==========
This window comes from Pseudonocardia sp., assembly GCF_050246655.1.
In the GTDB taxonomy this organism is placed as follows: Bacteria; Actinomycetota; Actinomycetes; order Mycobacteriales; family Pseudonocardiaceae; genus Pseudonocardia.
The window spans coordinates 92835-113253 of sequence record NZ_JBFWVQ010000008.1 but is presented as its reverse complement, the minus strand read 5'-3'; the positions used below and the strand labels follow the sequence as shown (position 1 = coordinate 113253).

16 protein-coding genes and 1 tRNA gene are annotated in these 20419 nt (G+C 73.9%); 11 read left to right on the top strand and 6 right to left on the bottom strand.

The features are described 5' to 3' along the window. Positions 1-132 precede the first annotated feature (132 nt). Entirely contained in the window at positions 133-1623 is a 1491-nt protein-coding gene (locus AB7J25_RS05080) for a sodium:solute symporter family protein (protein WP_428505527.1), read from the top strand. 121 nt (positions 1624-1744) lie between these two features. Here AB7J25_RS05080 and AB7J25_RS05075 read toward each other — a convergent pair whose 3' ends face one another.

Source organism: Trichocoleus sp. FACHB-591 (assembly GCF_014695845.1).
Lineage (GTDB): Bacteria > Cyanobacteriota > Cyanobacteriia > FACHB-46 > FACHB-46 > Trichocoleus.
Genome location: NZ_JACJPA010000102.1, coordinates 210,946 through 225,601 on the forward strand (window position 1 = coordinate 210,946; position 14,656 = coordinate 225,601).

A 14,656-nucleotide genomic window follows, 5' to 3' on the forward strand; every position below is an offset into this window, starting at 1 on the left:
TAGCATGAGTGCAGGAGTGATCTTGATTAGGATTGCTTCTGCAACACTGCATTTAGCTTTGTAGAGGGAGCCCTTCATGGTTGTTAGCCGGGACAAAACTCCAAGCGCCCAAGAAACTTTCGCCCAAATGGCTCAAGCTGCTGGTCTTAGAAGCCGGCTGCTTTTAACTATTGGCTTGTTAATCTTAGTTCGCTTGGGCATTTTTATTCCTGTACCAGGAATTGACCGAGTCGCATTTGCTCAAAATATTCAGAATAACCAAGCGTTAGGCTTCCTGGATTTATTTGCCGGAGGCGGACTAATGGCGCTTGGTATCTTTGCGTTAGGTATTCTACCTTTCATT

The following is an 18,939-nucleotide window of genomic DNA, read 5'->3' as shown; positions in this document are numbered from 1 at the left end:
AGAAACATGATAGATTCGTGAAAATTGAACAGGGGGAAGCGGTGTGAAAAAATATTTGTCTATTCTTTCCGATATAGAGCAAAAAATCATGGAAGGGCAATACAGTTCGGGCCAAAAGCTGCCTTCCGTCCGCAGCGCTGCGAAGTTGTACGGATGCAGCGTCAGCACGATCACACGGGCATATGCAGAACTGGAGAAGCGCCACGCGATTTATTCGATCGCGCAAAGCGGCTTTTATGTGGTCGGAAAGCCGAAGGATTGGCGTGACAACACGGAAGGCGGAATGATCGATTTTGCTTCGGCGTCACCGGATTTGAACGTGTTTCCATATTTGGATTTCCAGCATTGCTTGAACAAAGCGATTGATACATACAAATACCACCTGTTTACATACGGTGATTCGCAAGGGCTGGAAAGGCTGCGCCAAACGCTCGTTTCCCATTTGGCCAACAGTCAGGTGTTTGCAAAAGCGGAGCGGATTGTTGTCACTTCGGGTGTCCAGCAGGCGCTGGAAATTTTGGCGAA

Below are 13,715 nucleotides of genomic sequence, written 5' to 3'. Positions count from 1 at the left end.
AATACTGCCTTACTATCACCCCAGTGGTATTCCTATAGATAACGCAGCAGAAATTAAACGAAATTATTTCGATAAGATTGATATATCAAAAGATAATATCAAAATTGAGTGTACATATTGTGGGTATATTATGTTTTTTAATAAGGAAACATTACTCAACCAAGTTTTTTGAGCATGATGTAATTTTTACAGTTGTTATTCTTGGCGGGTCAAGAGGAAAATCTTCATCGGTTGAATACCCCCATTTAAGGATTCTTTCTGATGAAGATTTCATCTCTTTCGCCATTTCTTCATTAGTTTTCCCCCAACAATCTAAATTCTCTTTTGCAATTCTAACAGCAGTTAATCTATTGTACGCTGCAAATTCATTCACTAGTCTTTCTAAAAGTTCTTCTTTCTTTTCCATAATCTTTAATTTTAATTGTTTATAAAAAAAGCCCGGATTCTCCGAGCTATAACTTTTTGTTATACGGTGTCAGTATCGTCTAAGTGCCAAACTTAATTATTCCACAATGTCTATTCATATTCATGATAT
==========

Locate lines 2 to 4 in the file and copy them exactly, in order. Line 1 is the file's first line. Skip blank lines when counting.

In the GTDB taxonomy this organism is placed as follows: Bacteria; Actinomycetota; Actinomycetes; order Mycobacteriales; family Pseudonocardiaceae; genus Pseudonocardia.
The window spans coordinates 92835-113253 of sequence record NZ_JBFWVQ010000008.1 but is presented as its reverse complement, the minus strand read 5'-3'; the positions used below and the strand labels follow the sequence as shown (position 1 = coordinate 113253).

16 protein-coding genes and 1 tRNA gene are annotated in these 20419 nt (G+C 73.9%); 11 read left to right on the top strand and 6 right to left on the bottom strand.